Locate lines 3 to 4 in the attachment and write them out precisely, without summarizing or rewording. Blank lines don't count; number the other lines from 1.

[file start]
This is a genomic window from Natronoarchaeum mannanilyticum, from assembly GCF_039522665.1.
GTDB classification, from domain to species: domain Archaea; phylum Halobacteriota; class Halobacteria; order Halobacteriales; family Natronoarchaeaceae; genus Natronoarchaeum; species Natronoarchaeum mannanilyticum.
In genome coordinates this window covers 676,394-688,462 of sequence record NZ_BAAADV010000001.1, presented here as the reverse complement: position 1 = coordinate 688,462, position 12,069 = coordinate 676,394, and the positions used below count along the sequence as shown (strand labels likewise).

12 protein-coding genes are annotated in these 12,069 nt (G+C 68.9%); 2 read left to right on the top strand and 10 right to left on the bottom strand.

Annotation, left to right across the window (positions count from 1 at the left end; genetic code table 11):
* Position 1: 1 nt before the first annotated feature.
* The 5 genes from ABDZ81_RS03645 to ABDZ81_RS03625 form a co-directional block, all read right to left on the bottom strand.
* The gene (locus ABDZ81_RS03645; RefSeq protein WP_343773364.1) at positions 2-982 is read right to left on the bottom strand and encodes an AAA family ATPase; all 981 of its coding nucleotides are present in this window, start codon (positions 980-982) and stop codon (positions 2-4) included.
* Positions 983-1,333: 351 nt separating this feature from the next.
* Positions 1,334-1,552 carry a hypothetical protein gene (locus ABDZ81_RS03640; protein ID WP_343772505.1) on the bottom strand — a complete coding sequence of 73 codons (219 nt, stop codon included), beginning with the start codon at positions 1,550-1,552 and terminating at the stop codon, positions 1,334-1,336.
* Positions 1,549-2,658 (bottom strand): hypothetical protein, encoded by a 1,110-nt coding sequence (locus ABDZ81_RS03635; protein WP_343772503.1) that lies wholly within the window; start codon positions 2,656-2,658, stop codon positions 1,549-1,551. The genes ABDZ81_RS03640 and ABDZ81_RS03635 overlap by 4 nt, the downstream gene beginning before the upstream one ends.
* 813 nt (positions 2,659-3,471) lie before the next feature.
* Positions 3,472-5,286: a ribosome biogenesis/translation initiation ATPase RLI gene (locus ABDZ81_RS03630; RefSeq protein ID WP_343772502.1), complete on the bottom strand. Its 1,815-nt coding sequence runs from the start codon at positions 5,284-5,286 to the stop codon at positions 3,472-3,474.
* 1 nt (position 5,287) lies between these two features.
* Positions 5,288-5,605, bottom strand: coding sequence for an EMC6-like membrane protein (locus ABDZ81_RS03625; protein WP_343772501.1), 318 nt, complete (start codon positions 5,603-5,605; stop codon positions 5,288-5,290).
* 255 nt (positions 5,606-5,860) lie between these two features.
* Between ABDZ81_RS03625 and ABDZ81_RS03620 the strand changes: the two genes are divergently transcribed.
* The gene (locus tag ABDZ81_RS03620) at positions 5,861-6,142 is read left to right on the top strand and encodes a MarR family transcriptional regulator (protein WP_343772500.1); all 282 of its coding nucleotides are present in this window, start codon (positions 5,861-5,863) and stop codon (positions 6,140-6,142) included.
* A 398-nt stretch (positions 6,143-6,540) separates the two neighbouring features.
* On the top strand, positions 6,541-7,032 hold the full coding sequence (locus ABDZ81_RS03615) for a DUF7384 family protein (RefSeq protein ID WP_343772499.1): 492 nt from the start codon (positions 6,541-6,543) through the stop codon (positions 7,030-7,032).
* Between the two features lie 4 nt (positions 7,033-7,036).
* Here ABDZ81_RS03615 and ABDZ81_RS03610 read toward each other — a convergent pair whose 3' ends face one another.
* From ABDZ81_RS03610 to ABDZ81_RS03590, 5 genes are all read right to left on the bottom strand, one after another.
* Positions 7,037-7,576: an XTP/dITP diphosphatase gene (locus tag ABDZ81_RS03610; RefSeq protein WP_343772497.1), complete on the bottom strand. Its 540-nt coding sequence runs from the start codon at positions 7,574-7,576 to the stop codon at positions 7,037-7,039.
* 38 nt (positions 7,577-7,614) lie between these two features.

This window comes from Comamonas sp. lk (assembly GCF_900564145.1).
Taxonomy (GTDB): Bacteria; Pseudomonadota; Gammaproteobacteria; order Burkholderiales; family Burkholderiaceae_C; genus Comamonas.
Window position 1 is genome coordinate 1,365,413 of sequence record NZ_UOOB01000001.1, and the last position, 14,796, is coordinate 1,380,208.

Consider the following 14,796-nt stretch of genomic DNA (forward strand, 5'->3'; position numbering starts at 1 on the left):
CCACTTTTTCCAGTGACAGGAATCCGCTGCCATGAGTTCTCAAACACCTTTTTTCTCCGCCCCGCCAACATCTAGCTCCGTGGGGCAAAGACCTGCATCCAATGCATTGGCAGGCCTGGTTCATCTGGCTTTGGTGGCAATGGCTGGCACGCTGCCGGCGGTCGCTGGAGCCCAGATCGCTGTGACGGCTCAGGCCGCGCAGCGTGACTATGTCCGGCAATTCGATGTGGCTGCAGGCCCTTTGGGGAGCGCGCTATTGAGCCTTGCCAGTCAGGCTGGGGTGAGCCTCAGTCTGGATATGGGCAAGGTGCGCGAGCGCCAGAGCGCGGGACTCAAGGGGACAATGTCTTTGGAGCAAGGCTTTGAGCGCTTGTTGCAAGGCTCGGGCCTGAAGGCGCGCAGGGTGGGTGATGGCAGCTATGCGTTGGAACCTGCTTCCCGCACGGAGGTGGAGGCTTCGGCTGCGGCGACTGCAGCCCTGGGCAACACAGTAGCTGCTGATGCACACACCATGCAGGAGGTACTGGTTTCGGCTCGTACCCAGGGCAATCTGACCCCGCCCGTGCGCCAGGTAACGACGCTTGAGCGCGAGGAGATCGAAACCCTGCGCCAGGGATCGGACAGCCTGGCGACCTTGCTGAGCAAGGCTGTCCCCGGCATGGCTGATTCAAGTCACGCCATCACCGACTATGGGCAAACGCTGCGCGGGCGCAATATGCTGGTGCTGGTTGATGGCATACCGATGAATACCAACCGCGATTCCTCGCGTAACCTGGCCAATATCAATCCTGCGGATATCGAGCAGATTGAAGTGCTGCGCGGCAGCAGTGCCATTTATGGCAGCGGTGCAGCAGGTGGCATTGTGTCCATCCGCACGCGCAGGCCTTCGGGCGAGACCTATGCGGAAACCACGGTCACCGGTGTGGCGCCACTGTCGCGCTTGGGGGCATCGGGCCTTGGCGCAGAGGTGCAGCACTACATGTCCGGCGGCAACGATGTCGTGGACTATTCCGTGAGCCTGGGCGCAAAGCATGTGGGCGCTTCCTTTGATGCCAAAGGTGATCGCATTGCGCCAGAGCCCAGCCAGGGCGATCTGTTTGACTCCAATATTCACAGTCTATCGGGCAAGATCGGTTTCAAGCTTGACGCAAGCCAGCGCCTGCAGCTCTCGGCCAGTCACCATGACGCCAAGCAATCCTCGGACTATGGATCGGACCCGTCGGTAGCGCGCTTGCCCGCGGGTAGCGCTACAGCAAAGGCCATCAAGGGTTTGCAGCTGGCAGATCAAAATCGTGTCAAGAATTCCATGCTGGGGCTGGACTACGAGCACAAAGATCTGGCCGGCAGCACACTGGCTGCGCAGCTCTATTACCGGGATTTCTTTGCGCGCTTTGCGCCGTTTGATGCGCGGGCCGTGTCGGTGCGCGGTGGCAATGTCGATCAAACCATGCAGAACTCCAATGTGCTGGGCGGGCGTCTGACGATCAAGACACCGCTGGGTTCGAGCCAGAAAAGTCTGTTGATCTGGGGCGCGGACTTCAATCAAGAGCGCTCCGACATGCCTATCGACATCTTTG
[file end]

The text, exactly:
In genome coordinates this window covers 676,394-688,462 of sequence record NZ_BAAADV010000001.1, presented here as the reverse complement: position 1 = coordinate 688,462, position 12,069 = coordinate 676,394, and the positions used below count along the sequence as shown (strand labels likewise).

12 protein-coding genes are annotated in these 12,069 nt (G+C 68.9%); 2 read left to right on the top strand and 10 right to left on the bottom strand.